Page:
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Image Courtesy of the National Security Agency.
Situated near Washington DC, the National Security Agency (NSA) is the cryptologic organization of the United States Government. Formed in 1952 under presidential directive, it is charged with analyzing foreign transmissions and gaining intelligence and protecting US information systems.
The NSA is the biggest employer of mathematicians in the United States. It also has its own chip fabrication plant, some of the most powerful computers that exist, and a big budget. All of these assets are used to achieve its two main objectives: cracking enemy codes, and protecting domestic secrets. Although the NSA has some military officers in its employee base, not everyone who works there is military.
An interesting fact is that the NSA's yearly electric bill is 21 million US dollars. NSA consumes more power than all but one other entity in the state of Maryland. In addition, the NSA has its own power plant on-site, presumably in case of enemy attack.
Just how powerful is the code cracking ability of the NSA? We don't know. They do; but they won't tell us. Some estimates suggest that their abilities allow them to brute-force a 56-bit key. That kind of key has 72,057,594,037,927,936 possible combinations of "passwords." To break it, the NSA would have to try each possible one until they found the right one. To accomplish that kind of computing in one-week would require them to do 119,142,847,285 tries per second. The average Pentium 500 can do about 500,000 to 600,000 tries per second. (If you're reading this from the NSA and are laughing at how off this estimate is, feel free to give us some pointers on how to improve our statistics.)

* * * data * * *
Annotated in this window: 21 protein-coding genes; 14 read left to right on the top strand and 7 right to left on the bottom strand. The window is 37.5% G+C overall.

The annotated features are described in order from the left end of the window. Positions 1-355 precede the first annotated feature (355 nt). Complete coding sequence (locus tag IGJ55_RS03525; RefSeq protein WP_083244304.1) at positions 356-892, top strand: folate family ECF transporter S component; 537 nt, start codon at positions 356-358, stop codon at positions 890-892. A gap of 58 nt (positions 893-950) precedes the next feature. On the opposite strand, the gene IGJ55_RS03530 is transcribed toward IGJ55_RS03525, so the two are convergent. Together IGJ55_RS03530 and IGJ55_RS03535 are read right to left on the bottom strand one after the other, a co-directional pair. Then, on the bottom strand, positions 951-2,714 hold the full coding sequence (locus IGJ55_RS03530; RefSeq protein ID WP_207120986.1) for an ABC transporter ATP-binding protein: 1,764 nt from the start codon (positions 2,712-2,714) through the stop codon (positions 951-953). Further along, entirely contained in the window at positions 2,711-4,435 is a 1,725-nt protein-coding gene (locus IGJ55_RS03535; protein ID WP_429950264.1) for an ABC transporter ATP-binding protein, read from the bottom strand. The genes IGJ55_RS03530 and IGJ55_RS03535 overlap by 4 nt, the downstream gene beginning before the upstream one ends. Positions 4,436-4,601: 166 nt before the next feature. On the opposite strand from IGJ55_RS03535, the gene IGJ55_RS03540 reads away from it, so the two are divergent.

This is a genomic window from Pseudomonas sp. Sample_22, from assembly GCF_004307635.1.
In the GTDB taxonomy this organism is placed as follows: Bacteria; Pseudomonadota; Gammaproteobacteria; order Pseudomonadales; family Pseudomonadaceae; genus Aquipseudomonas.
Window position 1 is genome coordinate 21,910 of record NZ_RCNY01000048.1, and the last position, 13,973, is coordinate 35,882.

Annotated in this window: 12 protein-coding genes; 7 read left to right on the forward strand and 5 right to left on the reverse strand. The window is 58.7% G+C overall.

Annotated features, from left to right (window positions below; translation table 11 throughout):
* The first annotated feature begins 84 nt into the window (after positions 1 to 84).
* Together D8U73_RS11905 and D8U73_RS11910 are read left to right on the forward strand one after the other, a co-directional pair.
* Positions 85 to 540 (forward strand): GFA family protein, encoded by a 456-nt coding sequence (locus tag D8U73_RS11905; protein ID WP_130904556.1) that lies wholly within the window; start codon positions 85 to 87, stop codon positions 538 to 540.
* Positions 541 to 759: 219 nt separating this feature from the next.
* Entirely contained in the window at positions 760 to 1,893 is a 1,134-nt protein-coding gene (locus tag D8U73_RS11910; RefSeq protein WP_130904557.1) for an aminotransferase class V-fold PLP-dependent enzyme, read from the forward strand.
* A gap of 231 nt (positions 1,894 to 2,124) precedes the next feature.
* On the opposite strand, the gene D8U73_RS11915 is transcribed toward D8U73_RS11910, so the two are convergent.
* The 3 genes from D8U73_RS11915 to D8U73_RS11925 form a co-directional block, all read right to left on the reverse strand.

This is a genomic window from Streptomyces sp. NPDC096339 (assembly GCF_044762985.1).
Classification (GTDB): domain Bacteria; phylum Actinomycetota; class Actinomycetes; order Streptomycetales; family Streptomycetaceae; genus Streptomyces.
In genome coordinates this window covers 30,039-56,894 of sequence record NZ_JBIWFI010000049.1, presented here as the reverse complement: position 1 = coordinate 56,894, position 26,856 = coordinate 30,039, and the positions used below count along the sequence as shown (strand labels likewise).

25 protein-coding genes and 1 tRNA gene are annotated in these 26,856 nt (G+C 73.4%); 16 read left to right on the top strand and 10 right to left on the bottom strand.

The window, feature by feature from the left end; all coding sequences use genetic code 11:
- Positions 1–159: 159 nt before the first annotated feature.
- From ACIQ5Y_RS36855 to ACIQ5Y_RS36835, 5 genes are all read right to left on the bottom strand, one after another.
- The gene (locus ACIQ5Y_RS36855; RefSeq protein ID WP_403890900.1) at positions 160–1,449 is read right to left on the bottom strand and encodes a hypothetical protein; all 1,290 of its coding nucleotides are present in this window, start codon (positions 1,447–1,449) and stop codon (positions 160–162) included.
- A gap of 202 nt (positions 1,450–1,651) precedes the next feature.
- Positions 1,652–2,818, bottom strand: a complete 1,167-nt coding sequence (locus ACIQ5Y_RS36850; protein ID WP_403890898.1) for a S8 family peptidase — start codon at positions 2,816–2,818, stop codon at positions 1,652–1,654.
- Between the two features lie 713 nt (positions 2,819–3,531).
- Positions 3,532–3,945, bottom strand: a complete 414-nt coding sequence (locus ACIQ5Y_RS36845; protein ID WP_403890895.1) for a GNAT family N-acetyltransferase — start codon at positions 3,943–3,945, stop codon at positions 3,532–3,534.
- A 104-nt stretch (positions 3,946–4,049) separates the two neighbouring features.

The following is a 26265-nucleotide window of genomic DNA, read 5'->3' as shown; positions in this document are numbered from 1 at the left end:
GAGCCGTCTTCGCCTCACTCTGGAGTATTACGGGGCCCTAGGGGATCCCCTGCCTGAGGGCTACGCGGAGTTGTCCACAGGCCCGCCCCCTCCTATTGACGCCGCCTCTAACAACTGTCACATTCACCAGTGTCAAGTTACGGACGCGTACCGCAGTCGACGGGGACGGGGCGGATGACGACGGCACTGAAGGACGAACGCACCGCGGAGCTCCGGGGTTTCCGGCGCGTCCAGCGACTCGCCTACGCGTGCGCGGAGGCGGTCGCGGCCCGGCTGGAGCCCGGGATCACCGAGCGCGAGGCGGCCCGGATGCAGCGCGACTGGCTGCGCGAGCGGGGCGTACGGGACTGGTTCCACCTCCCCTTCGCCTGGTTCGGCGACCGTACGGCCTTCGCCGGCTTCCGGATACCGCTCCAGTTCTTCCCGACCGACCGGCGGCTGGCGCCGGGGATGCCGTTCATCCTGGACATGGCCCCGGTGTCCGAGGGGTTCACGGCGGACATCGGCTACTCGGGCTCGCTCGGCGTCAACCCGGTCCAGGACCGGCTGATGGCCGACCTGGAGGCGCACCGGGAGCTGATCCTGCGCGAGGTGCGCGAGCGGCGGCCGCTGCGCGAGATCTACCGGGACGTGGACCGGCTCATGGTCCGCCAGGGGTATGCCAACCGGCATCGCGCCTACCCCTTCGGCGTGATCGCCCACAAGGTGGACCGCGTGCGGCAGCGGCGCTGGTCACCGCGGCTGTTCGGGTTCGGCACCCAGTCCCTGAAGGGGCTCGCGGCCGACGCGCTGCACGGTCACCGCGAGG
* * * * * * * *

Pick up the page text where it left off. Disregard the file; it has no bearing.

However, the NSA has restrictions on what it can do. Law prohibits it from intercepting domestic (United States) traffic. If a NSA employee is listening in on a phone conversation and a citizen of the United States comes on the line, the NSA person must immediately turn off all monitoring equipment, destroy records that the conversation was logged, and report the incident. Failure to do so results in the employee going to jail. However, under unusual circumstances, high-level officials may authorize the use of NSA resources for domestic monitoring to assist the FBI or a related agency in an official investigation.
Here are a couple pictures of NSA supercomputers. They are older ones, but they are still very impressive. The one on the top is a CRAY Supercomputer from about ten years ago. On the bottom is a 30 terrabyte storage device using magnetic tapes. These are now being replaced with optical storage devices. When one is in the intelligence community, it is prudent to save everything that comes into your possession. The NSA does just that. Both images are courtesy of the National Cryptologic Museum.
Or, if you want, visit the NSA's web site.